In my visits to Sandy Lake and other meetings with Norval, it was obvious that he had gained full acceptance from his adopted community. His obsessive urge to paint was stifled somewhat by the isolation Sandy Lake imposed on his artistic temperament. It was also obvious that he felt restricted there, especially during the long winter months when few strangers visited. This sort of life was difficult for a developing artist who had difficulty in obtaining art supplies and even to find room to paint in a crowded cabin with a growing family. This led to a decision to leave Sandy Lake for Couchenour and later Beardmore, where he had been raised by his grandparents He settled his wife Harriet and their then four children in the McKenzie Island community, near Red Lake, so she could be in easy contact with her family at Sandy Lake and started a life as a wandering artist. There were the occasional binges when his art income peaked after an art showing in Toronto or when he was contracted for the secondary school art circuits by the Department of Education. But his obsession for his art goddess continued without any thought how this might impact on his growing family. Whenever he visited Harriet for a few weeks, he left her pregnant. These periodic visits continued until they had seven children. It’s difficult to read the thoughts of an obsessed person, but I think Norval’s increasing family responsibility placed him on the knife-edge of a critical decision. It became a choice between family, or art. Art won. Except for a few reconciliation attempts, Norval never really rejoined his family again. His obsession to pursue the only goal he sought possessed him and this became his main drive that overshadowed all other responsibilities. He did achieve his goal but at great personal and family sacrifice, paralleling, in a sense, those of van Gogh, Gauguin and other great artists of previous generations. When using such comparison, I often got the comment, “Well, he wasn’t crazy enough to cut off his ear.” That makes me wonder why that didn’t happen because Norval was capable of almost anything in his pursuit of his art. His greatest legacy will no doubt be his influence that led to the founding of the ‘Woodland/Anishinaabe School of Art’ movement. This inspired many native artists. Sadly, Carl Ray unfortunately didn’t live to join Norval as a co-founder of that art movement.

During the early 1960’s to early 1970’s, I was in frequent mail and telephone contact with Norval and, to a lesser degree Harriet, his wife and became a confident of sorts. Our letters covered a considerable part of our relations during the time I was employed by the Department of Education. This correspondence also included other individuals and agencies that impacted on Norval’s art career. These letters led to the issue of a Canadian postal stamp depicting 'Virgin Mary with the Christ Child and St. John the Baptist'. Collating these letters brings out some hilarious situations that beg to be told in novel form to guard the reputation of the people involved.

But what does an author do with this material to portray Norval, and Carl as prime heroes or villains in such a novel. If a biographical approach is used, this wouldn’t present the ‘real’ Morrisseau and the book would be limited to library and art museum circulation. If the novel approach is used, it is possible to depict Norval as he was during the early years when he was developing as an artist and struggling for recognition. Norval set the stage for a unique writing approach when we were working together on the art circuit project. Whenever I had to bail him out of jail for alcoholic misdemeanours and might show a little annoyance for this inconvenience, he would try to humour me by saying something along the lines of, “My Thunder Bird ‘God’ told me that you are Satan’s acolyte and you have plans to capture my soul”. He would go on to claim, “You are exposing me to the temptation of ‘fire water’ to weaken my resolve like the ‘white eyes’ have done to my people for many moons”. He would continue with this humorous Hollywood monologue while I circled my forehead with my finger to indicate he was deranged. When he saw my annoyance was dissipating he would end by saying something like, “I’m not worried about your Satan because I’m the Shaman, Copper Thunder Bird and an acolyte of my Thunder Bird God. Jointly we will defeat you and your false God”. Although said in jest, I felt that Norval was a superstitious person and believed in the spirits of his people. Since he had invoked this charade, I went along with it hoping this I would provide a means to exert greater control over him during the art circuits and on our dealings. Melding into the role of Satan’s acolyte while Norval cast himself in the role of his Thunder Bird God’s acolyte became our main means of communication and became a hilarious exercise, but one that seemed to work and fit the ongoing situation with such an erratic character. Norval’s humour, personality and philosophy of life continued to shine though our long friendship when there were many hectic, and even dangerous, situations. There is a pool of information garnered though his contacts with some wonderful characters throughout Canada that would provide sufficient material for a number of novels. I think good writers with a sense of humour should take up this challenge and tap into the real and imaginary material that is available for the fast depleting generations that knew Norval and write such novels. I knew him in what I think was his most productive period. This was when he painted for his art goddess and not for his wallet. These were the years when his true primitive legends were painted.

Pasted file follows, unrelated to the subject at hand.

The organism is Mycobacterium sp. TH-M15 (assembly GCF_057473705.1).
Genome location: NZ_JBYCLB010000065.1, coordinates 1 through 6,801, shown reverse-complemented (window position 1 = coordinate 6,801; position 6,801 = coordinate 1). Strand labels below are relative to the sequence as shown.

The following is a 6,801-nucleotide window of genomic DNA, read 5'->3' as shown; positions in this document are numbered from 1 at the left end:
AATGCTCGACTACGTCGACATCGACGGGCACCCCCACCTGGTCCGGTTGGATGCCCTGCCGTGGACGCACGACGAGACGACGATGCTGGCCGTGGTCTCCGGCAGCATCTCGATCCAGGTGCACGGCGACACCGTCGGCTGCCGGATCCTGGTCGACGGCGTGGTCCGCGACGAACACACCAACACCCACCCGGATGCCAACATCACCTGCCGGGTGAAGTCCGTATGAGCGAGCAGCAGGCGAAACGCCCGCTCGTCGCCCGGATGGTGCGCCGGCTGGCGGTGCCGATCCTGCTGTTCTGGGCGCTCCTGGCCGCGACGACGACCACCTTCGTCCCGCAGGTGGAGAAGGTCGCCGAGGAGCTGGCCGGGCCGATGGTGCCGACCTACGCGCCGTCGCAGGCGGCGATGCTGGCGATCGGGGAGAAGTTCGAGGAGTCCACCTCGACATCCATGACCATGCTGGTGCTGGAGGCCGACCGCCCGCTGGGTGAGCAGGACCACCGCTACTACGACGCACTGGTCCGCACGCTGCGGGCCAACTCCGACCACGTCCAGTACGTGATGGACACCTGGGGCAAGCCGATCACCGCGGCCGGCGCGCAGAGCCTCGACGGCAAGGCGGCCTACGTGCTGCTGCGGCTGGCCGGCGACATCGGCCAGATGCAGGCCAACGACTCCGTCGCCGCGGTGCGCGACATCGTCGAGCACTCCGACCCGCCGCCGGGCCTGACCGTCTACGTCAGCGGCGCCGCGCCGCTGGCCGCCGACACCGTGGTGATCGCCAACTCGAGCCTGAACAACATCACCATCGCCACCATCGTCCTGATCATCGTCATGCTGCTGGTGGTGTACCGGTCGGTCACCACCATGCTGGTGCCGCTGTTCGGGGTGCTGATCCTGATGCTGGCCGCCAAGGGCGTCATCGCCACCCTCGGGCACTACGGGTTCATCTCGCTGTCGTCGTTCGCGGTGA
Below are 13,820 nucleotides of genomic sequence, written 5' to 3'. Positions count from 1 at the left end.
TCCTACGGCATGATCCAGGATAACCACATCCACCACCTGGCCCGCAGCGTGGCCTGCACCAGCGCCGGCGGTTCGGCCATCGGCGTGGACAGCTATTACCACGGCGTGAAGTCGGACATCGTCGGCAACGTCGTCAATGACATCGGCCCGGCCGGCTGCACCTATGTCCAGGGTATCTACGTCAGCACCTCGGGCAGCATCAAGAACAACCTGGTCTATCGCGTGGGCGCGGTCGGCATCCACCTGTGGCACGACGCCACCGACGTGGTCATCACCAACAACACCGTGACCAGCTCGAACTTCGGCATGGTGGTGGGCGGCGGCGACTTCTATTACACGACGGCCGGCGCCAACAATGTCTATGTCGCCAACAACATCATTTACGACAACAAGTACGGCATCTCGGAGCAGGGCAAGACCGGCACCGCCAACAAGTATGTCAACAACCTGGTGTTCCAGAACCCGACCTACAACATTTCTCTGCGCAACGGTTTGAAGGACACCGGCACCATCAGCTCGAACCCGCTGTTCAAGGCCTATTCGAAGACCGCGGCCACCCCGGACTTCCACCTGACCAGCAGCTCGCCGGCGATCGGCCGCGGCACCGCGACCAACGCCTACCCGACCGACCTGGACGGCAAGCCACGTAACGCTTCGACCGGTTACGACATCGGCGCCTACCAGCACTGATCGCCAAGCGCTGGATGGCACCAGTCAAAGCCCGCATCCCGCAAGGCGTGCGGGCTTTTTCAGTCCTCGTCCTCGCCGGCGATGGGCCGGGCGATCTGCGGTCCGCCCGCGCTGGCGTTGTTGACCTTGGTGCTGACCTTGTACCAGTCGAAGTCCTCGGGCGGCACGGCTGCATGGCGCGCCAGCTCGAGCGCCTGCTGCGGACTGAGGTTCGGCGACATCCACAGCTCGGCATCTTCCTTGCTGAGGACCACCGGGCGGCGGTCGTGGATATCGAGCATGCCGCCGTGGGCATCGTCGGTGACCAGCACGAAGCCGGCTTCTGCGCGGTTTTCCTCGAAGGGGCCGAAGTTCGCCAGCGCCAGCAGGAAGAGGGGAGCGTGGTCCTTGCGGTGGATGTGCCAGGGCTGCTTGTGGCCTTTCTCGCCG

Robert Lavack
Prague, Czech Republic
~ Currently residing in Malmö, Sweden (2018)


* Edited for content by Ugo Matulić a.k.a. Spirit Walker

>>> Reference posts:
Friends of Norval Morrisseau (Part III)
- Robert Lavack and the Norval Morrisseau Postage Stamp /Revised/,
- The Morrisseau Legacy missing links (Part I),
Mr. Robert Lavack's Open Letter to Spirit Walker,
Correspondence between Norval Morrisseau and Mr. Robert Lavack (Part I),
Norval Morrisseau Signature Study (Part III), - NO! NO! MORRISSEAU - Review of 'Christmas Letter to Norval Morrisseau' by Mr. Robert Lavack, - Refuting the defamation of character by Ritchie Sinclair a.k.a. Stardreamer (Part I), - Refuting the defamation of character by Ritchie Sinclair a.k.a. Stardreamer (Part II) & - The chronology of Ritchie 'Stardreamer' Sinclair's belligerent activities from 11/22/2007 to present.

*The painting in this post: "Joseph with Christ Child and St. John the Baptist", 40"x32", © 1973 Norval Morrisseau - Collection of Department of Indian and Northern Affairs, Ottawa. Image of this painting can be found on page 100 in "The Art of Norval Morrisseau" /Sinclair, Lister, Jack Pollock, and Norval Morrisseau/ -Toronto, Ontario: Methuen, 1979./

Tuesday, December 25, 2018

Christmas 2018

Kevin Hearn Vs. Joseph B. McLeod and Maslak McLeod Gallery Inc.
/Court File No. CV-12-455650/


~ Justice Edward M. Morgan, May 24, 2018

Norval Morrisseau (1931-2007)

Niibaa' Anami'egiizhigad ~ Merry Christmas! ~ 
~ Sretan Božić! ~ Feliz Navidad ~ Joyeux Noël! ~ 

 I'd like to take this opportunity to greet all readers of the NORVAL MORRISSEAU BLOG and wish them a Merry Christmas.

Ugo Matulić a.k.a. Spirit Walker